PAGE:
You are here

Projected use of grazed forages in the United States: 2000 to 2050: A technical document supporting the 2000 USDA Forest Service RPA Assessment

Posted date: May 12, 2016
Publication Year: 
2001
Authors: van Tassell, Larry W.; Bartlett, E. Tom; Mitchell, John
Publication Series: 
General Technical Report (GTR)
Source: Gen. Tech. Rep. RMRS-GTR-82. Fort Collins, CO: U.S. Department of Agriculture, Forest Service, Rocky Mountain Research Station. 73 p.

Abstract

Scenario analysis techniques were used to combine projections from 35 grazed forage experts to estimate future forage demand scenarios and examine factors that are anticipated to impact the use of grazed forages in the South, North, and West Regions of the United States. The amount of land available for forage production is projected to decrease in all regions while local impacts from environmental concerns and government policies will be significant in areas where resource concerns have already emerged. Urban sprawl, suburbanization, and increased demands for recreation were projected to be the major factors decreasing grazing lands. A decline in the utilization of grazing lands by livestock is anticipated in the West and North Regions but should not change significantly in the South Region. Conversely, wildlife utilization of grazing lands is anticipated to increase in all regions, with nonconsumptive utilization of wildlife being a significant contributor to this trend. Technology development in forage production is projected to play a role in the utilization of grazed forages in the West and South Regions but not as much in the North Region. Grazing system technology and biological control of weeds are the two most anticipated developments.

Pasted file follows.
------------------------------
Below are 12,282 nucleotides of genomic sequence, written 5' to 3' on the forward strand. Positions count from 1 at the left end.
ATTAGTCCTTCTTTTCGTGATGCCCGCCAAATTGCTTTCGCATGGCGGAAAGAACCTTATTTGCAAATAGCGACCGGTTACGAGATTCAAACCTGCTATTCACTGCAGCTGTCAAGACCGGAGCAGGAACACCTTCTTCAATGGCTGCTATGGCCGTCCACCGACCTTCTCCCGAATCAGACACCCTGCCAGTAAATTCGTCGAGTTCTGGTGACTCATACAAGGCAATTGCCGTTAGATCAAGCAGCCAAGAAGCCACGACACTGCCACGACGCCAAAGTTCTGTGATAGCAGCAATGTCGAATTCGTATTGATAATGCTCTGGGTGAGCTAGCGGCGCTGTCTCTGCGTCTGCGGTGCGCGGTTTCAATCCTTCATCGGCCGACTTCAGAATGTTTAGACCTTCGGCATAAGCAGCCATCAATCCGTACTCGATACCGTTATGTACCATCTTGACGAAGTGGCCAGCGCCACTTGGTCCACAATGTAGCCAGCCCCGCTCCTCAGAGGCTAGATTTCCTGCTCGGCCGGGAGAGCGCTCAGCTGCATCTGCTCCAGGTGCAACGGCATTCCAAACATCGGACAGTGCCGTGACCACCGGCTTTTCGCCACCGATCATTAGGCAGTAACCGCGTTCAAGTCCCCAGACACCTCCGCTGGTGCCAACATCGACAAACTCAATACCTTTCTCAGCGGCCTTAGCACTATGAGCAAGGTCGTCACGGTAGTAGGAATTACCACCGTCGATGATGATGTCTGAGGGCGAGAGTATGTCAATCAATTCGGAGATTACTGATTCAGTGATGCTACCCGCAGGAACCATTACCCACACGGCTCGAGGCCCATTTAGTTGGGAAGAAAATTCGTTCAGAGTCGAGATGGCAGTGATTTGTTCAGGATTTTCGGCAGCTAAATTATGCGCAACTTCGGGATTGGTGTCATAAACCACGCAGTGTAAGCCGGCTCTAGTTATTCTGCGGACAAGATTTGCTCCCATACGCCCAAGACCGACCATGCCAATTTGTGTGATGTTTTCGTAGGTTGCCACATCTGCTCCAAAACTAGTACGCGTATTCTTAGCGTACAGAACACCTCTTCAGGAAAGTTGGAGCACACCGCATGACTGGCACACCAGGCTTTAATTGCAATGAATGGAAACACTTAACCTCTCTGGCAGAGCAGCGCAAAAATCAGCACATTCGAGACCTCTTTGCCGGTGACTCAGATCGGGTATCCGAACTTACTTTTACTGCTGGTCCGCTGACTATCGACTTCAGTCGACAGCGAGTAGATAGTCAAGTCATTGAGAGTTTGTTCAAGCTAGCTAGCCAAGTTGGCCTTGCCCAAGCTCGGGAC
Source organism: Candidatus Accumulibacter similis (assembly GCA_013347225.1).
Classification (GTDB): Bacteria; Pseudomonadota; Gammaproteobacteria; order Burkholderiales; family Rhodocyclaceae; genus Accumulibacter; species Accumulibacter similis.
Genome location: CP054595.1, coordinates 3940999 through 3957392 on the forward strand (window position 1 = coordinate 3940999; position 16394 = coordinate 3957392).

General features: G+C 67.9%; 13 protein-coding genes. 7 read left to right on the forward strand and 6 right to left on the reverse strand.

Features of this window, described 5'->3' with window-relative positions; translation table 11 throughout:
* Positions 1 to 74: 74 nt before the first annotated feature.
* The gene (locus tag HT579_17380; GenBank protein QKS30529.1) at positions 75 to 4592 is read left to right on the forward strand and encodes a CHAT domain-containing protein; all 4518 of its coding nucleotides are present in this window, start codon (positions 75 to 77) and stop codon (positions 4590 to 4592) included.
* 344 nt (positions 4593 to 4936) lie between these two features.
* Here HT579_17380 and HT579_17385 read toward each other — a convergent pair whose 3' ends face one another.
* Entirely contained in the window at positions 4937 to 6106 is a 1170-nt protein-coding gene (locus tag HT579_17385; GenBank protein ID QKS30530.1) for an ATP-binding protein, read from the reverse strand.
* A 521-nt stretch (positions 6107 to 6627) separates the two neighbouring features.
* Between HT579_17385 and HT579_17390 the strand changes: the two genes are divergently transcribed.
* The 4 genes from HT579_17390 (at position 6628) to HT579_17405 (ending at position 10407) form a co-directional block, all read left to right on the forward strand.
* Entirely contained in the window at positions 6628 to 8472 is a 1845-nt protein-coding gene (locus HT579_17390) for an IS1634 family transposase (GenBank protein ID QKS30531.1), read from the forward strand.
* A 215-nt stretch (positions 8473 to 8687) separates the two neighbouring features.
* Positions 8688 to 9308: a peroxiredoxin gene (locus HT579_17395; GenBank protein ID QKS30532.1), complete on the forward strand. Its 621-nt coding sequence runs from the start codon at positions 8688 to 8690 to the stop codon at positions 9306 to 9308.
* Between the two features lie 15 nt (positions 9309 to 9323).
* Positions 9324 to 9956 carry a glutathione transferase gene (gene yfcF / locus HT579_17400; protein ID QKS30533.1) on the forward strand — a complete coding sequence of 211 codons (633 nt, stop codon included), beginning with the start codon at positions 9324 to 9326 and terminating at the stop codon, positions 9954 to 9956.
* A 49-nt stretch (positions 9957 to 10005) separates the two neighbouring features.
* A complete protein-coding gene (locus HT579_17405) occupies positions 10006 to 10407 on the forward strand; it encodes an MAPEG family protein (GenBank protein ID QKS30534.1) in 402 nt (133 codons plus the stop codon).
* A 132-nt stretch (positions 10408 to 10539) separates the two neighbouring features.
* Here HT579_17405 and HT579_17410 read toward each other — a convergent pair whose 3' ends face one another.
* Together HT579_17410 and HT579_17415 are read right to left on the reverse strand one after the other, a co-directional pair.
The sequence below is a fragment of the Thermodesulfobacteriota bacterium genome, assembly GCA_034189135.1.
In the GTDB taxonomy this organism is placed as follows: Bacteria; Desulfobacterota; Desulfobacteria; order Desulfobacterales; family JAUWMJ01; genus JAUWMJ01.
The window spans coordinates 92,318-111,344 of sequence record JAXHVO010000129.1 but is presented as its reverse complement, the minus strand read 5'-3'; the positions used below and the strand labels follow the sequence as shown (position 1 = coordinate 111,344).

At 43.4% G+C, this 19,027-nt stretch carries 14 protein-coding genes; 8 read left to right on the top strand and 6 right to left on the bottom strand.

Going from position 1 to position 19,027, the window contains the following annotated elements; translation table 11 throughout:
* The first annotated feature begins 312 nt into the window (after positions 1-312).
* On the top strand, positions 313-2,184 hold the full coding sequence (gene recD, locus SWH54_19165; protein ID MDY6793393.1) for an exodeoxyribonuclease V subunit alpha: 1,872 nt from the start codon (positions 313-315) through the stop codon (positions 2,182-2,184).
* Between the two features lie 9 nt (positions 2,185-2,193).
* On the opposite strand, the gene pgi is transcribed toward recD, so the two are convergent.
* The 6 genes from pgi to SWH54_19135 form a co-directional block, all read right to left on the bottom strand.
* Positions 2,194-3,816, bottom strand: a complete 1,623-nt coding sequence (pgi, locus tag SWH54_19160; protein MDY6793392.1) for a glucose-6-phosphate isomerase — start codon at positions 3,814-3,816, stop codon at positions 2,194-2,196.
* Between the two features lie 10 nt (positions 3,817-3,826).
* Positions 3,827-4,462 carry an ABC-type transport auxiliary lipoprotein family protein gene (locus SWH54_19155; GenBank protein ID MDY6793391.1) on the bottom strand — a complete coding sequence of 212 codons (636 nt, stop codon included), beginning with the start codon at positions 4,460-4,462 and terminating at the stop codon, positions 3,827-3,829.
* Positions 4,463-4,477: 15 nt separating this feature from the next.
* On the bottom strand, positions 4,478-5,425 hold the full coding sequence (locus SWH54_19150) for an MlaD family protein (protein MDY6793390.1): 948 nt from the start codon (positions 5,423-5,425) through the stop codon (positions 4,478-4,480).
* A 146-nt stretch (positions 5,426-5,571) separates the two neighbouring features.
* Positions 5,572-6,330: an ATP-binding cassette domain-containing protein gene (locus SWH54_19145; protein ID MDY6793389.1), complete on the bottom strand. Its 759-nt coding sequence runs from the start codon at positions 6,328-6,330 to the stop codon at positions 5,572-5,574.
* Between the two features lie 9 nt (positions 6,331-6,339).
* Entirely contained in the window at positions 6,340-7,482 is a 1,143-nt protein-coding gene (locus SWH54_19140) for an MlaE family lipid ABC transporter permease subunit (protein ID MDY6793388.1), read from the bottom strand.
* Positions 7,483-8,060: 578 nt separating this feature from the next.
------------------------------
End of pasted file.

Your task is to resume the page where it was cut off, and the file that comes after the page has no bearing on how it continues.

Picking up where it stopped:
Citation

van Tassell, Larry W.; Bartlett, E. Tom; Mitchell, John E. 2001. Projected use of grazed forages in the United States: 2000 to 2050: A technical document supporting the 2000 USDA Forest Service RPA Assessment. Gen. Tech. Rep. RMRS-GTR-82. Fort Collins, CO: U.S. Department of Agriculture, Forest Service, Rocky Mountain Research Station. 73 p.